Hokusai’s ‘The Great Wave’ (and the differences between all 111 of them)

'The Great Wave'

Did you know there are 113 identified copies of Hokusai’s The Great Wave?

 I know the title says 111, but scientist Capucine Korenberg found another 2 after completing her research. What research was that? Finding every print of The Great Wave around the world and then sequencing them, to find out when they were created during the life cycle of the woodblocks they were printed from. This involved painstakingly documenting visible signs of wear to the keyblock that made the Great Wave, and tracking these visible changes as the keyblock continued to be used (fun fact; scholars estimate there were likely as many as 8000 prints of The Great Wave originally in circulation).

If all this sounds a little confusing, don’t worry. Sit back, relax and learn how a scientist’s growing passion for Hokusai changed the way we look at his most famous work.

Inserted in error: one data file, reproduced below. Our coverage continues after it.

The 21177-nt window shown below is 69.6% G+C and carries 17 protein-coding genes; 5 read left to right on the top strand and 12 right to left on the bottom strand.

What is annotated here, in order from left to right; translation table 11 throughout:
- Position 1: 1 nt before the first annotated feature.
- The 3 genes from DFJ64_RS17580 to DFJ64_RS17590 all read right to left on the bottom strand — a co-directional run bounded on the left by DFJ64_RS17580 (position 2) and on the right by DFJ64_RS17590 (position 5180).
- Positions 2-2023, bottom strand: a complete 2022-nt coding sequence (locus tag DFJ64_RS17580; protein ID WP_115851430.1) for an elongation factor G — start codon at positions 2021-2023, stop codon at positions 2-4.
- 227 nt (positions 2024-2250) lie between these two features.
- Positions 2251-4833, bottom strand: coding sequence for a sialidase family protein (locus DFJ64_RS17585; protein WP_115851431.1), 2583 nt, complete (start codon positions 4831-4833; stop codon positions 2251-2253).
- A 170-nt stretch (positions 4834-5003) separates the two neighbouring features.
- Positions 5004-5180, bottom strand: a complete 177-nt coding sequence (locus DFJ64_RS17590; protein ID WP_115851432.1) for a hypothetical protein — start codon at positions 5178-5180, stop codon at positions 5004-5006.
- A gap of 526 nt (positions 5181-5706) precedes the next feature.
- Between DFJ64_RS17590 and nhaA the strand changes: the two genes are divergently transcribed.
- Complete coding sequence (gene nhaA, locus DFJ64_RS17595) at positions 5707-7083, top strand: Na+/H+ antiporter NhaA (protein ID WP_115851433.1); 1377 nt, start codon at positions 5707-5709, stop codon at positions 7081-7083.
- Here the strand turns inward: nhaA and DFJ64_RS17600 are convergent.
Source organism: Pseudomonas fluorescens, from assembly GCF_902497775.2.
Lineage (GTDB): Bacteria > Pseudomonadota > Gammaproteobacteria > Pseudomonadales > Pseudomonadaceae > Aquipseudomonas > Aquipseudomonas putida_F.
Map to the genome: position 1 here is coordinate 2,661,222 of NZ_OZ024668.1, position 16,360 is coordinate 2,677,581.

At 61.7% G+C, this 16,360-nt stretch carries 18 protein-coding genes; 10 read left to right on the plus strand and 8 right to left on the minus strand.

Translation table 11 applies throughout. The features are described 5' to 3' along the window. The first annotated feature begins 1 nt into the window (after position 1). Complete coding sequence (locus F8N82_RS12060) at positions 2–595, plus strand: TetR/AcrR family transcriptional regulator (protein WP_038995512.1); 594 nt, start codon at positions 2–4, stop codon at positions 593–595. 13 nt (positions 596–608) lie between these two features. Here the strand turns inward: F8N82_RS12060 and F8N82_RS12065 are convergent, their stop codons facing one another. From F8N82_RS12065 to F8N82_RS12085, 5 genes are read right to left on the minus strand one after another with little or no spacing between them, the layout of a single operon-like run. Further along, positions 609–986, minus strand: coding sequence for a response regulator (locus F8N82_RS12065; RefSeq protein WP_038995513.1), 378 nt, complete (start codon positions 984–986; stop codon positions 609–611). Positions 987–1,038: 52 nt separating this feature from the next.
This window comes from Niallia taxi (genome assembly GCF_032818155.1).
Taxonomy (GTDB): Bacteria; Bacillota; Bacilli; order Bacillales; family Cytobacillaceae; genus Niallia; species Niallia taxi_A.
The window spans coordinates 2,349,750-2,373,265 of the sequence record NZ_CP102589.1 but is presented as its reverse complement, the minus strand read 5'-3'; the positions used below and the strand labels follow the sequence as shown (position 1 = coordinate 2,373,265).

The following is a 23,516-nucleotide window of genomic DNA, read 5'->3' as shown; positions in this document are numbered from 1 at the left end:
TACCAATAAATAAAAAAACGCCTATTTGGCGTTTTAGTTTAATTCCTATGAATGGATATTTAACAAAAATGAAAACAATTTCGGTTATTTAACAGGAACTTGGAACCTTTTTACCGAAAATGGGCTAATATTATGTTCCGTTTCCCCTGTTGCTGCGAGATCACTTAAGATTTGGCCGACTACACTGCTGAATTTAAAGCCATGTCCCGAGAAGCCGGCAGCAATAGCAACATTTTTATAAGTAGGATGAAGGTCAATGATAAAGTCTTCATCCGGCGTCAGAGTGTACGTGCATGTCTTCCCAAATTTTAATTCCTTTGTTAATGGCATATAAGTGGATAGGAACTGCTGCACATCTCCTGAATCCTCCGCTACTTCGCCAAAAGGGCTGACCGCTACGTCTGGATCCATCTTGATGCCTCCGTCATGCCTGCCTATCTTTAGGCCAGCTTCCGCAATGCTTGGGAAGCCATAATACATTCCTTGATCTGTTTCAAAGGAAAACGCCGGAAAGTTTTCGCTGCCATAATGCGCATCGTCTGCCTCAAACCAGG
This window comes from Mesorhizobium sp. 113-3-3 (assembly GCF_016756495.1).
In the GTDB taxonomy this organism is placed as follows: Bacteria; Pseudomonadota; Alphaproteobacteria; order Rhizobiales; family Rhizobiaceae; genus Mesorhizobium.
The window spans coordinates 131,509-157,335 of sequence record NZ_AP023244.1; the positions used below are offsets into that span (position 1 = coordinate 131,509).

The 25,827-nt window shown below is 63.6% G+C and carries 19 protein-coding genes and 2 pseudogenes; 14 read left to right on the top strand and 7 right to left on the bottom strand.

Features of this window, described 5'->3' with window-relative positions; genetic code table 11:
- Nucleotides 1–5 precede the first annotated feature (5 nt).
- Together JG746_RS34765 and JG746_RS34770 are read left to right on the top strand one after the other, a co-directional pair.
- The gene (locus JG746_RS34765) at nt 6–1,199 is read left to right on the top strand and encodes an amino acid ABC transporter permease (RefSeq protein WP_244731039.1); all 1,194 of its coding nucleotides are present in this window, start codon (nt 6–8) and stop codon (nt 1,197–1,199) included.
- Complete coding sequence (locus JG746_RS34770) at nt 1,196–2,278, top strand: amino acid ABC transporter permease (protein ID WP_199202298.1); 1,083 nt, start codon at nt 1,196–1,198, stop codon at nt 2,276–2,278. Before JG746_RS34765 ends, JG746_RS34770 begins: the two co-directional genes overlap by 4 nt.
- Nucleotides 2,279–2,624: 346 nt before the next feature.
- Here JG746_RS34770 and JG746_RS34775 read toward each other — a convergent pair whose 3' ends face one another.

Content Warning: You’ll never look at this print the same way again.

Double Content Warning: This video will make you question if you brush your teeth for long enough every day.

Credits: All Great Waves are either British Museum, Public Domain images or used with the kind permission of the Edoardo Chiossone Museum of Oriental Art in Genoa.

Adachi Woodcut Prints kindly let us use their GIF images to show the different coloured woodblock impressions.

The Paul Sacher Foundation have kindly given us permission to use the image of Claude Debussy from their Igor Stravinsky Collection.


The British Museum Research Laboratory was founded in 1920. The Laboratory’s scientists provide insights into the past through research on the collection. Using both traditional and the very latest methods and equipment they are able to answer questions that help with the interpretation and understanding of the collection. Their discoveries can tell us what objects from the Museum’s collections are made out of, how they were made, when and where they were made and what that tells us about their history.